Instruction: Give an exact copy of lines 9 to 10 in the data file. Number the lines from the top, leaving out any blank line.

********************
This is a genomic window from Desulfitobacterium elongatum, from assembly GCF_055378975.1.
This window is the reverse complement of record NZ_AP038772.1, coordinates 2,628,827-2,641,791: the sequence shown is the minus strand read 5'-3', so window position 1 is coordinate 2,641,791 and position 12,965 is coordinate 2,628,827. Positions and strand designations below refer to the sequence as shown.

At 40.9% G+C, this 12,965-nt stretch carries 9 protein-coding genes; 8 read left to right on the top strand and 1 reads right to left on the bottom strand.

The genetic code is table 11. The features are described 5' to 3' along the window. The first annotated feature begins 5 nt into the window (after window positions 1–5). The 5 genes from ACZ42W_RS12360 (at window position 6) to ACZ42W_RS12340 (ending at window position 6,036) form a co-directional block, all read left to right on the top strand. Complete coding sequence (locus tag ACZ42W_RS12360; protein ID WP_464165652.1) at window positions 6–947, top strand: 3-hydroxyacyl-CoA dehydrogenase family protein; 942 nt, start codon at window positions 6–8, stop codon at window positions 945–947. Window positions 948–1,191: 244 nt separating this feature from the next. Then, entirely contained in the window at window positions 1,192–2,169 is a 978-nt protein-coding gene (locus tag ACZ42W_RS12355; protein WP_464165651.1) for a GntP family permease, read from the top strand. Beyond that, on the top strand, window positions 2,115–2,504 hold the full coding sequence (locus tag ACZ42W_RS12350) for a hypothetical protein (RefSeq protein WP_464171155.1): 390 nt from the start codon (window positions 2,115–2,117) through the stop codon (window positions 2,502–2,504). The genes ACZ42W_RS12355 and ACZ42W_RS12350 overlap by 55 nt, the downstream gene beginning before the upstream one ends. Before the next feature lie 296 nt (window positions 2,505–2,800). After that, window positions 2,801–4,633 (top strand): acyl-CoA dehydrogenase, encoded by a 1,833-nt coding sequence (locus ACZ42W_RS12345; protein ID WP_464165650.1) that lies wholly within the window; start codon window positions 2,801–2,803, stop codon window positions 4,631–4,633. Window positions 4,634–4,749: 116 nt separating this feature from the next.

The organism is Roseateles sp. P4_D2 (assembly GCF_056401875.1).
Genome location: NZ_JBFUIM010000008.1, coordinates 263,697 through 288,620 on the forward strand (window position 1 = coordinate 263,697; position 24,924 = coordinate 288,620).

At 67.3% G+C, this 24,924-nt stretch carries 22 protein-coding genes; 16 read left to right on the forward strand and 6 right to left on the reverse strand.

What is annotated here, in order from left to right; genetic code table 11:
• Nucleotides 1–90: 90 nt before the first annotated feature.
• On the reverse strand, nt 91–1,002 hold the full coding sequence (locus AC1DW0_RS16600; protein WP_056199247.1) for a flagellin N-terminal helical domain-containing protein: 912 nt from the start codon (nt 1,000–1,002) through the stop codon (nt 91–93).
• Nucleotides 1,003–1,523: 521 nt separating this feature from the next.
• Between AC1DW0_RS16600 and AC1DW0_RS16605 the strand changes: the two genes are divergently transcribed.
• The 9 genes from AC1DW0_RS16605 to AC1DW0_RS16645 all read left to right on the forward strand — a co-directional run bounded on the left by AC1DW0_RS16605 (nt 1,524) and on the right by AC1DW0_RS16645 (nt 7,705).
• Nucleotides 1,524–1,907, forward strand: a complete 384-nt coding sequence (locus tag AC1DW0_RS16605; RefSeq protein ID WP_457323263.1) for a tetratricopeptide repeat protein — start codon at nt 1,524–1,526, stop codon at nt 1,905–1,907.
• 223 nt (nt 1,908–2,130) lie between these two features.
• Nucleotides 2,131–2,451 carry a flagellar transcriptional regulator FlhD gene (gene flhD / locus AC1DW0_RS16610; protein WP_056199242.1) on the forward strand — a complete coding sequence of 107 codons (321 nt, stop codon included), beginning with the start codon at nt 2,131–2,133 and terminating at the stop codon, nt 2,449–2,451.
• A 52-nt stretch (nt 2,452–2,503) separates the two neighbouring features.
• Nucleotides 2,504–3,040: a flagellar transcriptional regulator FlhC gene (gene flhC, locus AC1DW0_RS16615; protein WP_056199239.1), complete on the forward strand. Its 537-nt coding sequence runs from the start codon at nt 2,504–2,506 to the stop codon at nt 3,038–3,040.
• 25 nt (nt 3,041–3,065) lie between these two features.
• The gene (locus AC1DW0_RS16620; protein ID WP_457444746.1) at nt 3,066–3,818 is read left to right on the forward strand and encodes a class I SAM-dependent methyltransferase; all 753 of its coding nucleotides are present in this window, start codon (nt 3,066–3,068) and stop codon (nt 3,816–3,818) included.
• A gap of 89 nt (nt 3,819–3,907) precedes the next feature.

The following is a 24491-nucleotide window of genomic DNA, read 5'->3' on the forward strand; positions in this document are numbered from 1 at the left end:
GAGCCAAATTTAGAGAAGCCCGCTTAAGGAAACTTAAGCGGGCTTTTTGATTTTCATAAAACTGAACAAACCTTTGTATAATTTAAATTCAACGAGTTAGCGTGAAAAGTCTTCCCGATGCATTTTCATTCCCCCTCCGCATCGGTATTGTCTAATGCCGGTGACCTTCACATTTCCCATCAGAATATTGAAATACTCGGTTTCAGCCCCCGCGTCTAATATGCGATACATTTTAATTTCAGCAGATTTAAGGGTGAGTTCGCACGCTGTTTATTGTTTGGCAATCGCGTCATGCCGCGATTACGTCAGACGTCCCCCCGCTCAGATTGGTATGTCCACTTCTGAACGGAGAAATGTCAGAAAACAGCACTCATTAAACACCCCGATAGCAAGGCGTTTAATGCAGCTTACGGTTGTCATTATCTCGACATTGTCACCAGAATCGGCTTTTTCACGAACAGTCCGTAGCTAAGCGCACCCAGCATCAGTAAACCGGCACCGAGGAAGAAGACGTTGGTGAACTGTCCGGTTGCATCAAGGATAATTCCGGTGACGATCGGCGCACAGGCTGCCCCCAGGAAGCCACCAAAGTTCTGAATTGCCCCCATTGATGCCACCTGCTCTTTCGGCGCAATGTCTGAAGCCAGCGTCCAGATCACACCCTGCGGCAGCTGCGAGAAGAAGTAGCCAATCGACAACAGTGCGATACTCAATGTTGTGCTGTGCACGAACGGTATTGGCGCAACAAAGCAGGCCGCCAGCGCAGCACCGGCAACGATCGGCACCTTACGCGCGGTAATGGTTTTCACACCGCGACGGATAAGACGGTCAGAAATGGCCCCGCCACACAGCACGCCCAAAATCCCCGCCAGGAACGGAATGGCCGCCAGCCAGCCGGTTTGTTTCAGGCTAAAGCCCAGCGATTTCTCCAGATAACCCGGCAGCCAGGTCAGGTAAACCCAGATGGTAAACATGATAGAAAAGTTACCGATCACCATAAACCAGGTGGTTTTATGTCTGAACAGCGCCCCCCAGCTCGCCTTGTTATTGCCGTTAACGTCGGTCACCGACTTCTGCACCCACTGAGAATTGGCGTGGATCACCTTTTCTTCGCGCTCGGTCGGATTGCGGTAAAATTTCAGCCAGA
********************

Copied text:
• Nucleotides 1–90: 90 nt before the first annotated feature.
• On the reverse strand, nt 91–1,002 hold the full coding sequence (locus AC1DW0_RS16600; protein WP_056199247.1) for a flagellin N-terminal helical domain-containing protein: 912 nt from the start codon (nt 1,000–1,002) through the stop codon (nt 91–93).